Expelled and bankrupt: Amazing story of Yorkshire’s Railway King

Pupils at Queen Mary's School, Baldersby Park' with Robert Beaumont' biographer of the Railway King. Picture: Mike Cowling
Pupils at Queen Mary's School, Baldersby Park' with Robert Beaumont' biographer of the Railway King. Picture: Mike Cowling
0
Have your say

A MAN WHO was expelled from school and his village before becoming an exiled bankrupt does not sound like an ideal role model for school pupils.

But the fascinating life of the Railway King George Hudson has particular significance for students at Queen Mary’s School, near Thirsk.

George Hudson: The 19th century entrepreneur became one of the countrys richest men.

George Hudson: The 19th century entrepreneur became one of the countrys richest men.

The independent school’s base in the Grade I listed Palladian country house at Baldersby Park was once the favourite home of the 19th century entrepreneur.

Hudson is famous for helping to create Britain’s modern railway network.

In doing so he became one of the country’s richest men of his time before losing it all.

His former home Baldersby Park is featured in the current BBC TV series, Railways: The Making of a Nation.

Presenter Liz McIvor is filmed being shown round the school by Hudson’s biographer and local historian Robert Beaumont. The writer has now shared his experiences of working with the film crew in a talk to pupils, parents and staff, bringing to life the Railway King’s career and the relevance of the school.

Mr Beaumont said: “Baldersby Park was George Hudson’s much loved home; it was his favourite.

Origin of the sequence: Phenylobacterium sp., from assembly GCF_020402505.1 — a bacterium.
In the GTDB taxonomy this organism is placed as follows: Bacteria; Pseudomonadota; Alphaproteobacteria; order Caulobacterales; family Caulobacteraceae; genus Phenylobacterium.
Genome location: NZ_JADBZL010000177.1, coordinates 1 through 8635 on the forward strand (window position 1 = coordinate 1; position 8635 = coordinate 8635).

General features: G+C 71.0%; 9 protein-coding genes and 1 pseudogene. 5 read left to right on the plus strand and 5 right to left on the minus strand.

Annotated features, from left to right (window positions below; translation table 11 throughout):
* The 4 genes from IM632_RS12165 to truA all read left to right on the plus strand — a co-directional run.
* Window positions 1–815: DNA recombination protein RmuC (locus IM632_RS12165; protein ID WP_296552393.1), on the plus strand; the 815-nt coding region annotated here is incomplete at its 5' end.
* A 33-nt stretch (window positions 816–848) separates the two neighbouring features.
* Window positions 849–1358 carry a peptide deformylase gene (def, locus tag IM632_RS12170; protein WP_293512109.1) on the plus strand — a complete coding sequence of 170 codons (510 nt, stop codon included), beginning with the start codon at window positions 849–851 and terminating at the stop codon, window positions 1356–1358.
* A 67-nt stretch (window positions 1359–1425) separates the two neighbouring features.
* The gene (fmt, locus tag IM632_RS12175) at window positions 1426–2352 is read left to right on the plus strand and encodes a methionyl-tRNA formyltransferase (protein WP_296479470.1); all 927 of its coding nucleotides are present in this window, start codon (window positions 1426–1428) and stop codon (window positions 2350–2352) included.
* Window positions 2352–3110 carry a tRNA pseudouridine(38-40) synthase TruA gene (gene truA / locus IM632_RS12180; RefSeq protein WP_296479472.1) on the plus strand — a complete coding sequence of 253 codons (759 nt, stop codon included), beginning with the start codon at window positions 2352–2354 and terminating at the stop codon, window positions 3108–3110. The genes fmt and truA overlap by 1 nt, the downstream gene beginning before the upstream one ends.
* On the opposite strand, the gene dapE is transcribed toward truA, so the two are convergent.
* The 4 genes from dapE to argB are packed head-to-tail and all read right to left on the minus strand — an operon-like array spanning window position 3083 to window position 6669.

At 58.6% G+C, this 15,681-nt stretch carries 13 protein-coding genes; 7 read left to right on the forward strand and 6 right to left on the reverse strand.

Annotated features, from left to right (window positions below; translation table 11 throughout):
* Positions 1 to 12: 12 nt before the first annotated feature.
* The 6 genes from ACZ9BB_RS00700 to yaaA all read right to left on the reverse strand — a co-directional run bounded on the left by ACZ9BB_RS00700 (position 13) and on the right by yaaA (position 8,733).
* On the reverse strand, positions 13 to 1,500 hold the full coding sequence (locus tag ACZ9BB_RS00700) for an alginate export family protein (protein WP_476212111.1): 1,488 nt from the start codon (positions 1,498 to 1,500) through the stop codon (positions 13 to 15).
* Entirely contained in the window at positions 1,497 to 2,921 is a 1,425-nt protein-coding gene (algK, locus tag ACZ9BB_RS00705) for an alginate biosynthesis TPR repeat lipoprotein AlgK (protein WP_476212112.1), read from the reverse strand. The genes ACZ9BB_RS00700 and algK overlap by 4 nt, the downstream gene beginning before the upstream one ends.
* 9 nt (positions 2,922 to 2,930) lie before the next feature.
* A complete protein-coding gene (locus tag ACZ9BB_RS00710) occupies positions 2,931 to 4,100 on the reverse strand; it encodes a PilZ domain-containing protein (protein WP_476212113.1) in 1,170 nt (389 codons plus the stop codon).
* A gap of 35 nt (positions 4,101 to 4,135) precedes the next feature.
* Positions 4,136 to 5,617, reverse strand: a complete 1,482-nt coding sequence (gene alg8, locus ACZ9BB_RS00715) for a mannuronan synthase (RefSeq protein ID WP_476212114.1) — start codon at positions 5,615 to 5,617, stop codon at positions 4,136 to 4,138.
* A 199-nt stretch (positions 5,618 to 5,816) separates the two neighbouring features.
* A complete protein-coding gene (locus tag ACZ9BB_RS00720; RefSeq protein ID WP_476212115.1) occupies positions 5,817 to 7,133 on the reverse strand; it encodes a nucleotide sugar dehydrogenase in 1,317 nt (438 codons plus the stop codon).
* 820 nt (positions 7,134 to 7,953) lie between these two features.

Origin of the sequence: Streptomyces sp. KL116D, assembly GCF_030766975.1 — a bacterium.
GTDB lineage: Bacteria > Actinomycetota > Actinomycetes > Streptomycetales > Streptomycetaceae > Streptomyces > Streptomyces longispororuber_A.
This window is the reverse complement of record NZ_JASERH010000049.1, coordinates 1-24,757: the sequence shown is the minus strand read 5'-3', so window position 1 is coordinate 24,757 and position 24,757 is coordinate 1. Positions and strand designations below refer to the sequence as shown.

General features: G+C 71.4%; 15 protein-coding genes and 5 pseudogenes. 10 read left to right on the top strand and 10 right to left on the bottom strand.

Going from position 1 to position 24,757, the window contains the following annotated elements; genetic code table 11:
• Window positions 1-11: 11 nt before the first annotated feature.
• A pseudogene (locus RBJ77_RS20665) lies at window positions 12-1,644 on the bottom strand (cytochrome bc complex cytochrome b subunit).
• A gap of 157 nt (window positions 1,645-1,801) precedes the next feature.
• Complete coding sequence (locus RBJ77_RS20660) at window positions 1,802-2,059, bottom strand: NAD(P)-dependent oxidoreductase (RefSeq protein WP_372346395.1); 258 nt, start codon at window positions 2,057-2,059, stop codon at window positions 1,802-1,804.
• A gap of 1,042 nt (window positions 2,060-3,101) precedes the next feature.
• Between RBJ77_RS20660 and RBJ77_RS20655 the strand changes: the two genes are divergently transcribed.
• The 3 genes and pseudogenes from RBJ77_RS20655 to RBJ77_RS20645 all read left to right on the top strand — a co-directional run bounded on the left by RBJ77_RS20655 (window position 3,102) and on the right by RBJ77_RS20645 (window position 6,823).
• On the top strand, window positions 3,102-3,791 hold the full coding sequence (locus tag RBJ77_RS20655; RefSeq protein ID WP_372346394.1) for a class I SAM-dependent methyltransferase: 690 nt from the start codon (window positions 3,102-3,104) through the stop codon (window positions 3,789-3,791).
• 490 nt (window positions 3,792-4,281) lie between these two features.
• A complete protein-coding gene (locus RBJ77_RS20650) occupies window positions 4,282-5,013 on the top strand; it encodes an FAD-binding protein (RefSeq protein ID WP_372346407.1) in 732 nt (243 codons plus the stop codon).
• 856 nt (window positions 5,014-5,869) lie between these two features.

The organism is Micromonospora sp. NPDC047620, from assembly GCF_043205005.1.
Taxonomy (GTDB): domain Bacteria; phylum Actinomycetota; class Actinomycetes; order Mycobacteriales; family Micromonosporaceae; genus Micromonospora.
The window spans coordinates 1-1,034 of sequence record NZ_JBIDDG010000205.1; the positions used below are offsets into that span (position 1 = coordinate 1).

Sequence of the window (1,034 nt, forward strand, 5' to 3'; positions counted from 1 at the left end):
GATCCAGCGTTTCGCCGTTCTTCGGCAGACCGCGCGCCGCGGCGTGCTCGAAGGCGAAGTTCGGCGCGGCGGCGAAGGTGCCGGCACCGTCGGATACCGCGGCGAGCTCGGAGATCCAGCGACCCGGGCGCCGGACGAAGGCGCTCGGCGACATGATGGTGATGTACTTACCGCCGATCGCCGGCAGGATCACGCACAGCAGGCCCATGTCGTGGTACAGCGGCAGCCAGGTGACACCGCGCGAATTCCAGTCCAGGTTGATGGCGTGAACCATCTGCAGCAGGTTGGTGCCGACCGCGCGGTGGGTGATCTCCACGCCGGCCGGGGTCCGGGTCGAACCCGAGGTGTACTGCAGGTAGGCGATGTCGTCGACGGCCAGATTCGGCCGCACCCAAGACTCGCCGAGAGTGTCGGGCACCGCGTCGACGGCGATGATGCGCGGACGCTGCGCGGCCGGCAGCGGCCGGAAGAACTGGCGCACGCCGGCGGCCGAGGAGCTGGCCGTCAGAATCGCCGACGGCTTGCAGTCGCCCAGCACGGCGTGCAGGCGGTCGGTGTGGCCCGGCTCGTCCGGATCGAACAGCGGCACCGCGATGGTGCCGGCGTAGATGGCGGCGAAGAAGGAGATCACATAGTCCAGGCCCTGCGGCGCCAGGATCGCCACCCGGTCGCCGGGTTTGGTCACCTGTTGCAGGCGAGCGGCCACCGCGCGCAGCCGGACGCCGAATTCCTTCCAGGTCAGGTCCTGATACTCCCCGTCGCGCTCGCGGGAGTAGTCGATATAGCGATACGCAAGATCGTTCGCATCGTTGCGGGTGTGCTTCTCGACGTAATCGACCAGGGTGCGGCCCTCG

“He lived there for almost 10 years between 1845 and 1854 and although he owned other properties, he loved it the most and took refuge there when his career collapsed.

“It broke his heart when everything went wrong for him and he had to sell it in 1854.”

Hudson was a farmer’s son from Howsham, near York, and as a 15-year-old was expelled from school.

Despite this, he rose to fame as the railways caught the nation’s interest and he became the richest man of his time.

Now his story is being heard by pupils who go to school in rooms which were once Hudson’s favourite home. Carole Cameron, the headteacher of Queen Mary’s, said: “George Hudson is a major character in our industrial history and is incredibly interesting on many levels, particularly his links with Baldersby Park.

“His life shows how you can overcome humble beginnings, that Yorkshire grit and focus can achieve great things, but that honesty and integrity really matter.”

“On a personal level, he was very much a family man, with three sons and a daughter, and the value of a strong family community is something which underpins the ethos of Queen Mary’s today.”

Hudson moved in the highest circles of society and even counted the likes of Prince Albert and the Duke of Wellington amongst his friends.

However, his career later collapsed, he was branded a fraudster and fled to France. Hudson’s life is captured in Mr Beaumont’s book – The Railway King: A Biography of George Hudson which is published 
by Hodder Headline. Baldersby Park House was built in the early 18th century by Sir William Robinson to the designs of Colen Campbell.

It was the first villa built in England in the Palladian style. In 1845 Lord de Grey sold Newby Park to the railway magnate Hudson who rebuilt the house as Baldersby Park, providing it with a northern front in a Jacobethan style, while retaining its Georgian south front.

During the war Baldersby Park was used by the Royal Canadian Air Force. During this time a boisterous aircrew were said to have lit a bonfire in the entrance destroying a large section of timber panelling.

It has also been the home of another school. Skellfield School, founded at Ripon in 1877 and which moved to Baldersby Park at Topcliffe, near Thirsk, in the 1920s.